NOTE: all of these pictures were taken a few years ago when the place was less cluttered. All text is in the present tense anyway.
As promised, here is a closer look at that Superman Record Player, copyright 1978.
Here’s a view of the top. The top right-hand corner is the same pose & art used for the Action 340 pin-up. The bottom right is Neal Adams’ art used for the cover of Superman 233, with “Superman Breaks Loose!” “Kryptonite Nevermore!” and other exclamation-pointed statements.
The bottom left corner has a redrawn image of the cover art from Action 1.
I’m pretty sure that the central image of Superman bursting to us through a wall is also Neal Adams art, but I can’t tell you its original appearance.
The main image inside the top is wonderful Swanderson (Curt Swan inked by Murphy Anderson) art originally from 1973’s Amazing World of Superman (Metropolis Edition). The smaller image is the same art I see on my Superman night light. (Someone else’s is shown below).
The actual record player works (as of 7/01/2013). The white knob at top right of the base is the on/off-volume dial. The white tab-looking thing sticking out at the seven-o-clock position from the turntable is the speed selector with three settings: 45rpm, “N” for neutral, and 33rpm. As was standard from the 1950s to the 1980s with record players of this type, there is a larger pup-up cylinder in the center, so you can play 45rpm records. The holes between the turntable and the tone arm are speaker holes.
When you close the record player, this is the edge where the handle is. As you can see, we have part of the Superman curriculum vitae. The art running across the bottom, from Amazing World of Superman (Metropolis Edition) is another gem from the Swanderson team.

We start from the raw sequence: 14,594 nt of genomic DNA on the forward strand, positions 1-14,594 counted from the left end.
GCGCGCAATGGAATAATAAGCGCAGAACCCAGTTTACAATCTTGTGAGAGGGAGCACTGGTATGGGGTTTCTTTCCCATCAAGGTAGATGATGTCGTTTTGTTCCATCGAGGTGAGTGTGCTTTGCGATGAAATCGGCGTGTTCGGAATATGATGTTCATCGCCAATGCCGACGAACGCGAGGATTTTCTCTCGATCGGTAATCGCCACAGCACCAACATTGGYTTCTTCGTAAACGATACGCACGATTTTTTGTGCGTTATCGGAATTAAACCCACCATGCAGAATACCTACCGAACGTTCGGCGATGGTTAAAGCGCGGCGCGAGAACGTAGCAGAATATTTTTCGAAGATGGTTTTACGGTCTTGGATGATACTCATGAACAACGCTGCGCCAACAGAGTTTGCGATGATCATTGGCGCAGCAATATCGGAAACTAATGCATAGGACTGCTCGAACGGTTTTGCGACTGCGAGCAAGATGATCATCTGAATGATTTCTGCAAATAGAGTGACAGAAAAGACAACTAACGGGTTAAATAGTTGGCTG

In the above image you can see the handle to the left, so you know which side this is. Another panel from Amazing World of Superman (Metropolis Edition).
Now you know that this was made in the USA by the Dejay Corp. I’m pretty sure this was a play on “deejay,” as in Disc Jockey.
Here we have the rest of that dynamic phrase. Note that, unlike the Kirk Alyn serial, THIS Superman only needs one hand (one pinkie?) to stop a train. And comic-book magic keeps the train from plowing forward another fifteen feet with a Superman-Pinkie-Finger hole in its front. Art from Amazing World of Superman (Metropolis Edition).
Here’s what the bottom of the record player looks like.
The first panel is Wayne Boring’s. I don’t know if this version of Supes’s origin is from a comic or magazine … it IS NOT from the 1973 Amazing World of Superman (Metropolis Edition).
However, it was also used in 1978 for a Pepsi place mat, a series of which also included Wonder Woman, Captain Marvel, Batman, and this guy. I think these place mats were originally from Pizza Hut (which is owned by PepsiCo). They are laminated.
You can see part of the Captain Marvel place mat at the bottom (I have two copies, so I’ve got each side showing). It’s called “Shazam!” because at the time Marvel Comics wouldn’t let DC use the name of their own character because Marvel was using it for their own different character of the same name. Of course that’s why the 1970s DC series was also called not by his name but by what he shouted to change.
Anyway, that’s the 1978 record player. Another time we’ll see front-and-back scans of the place mats.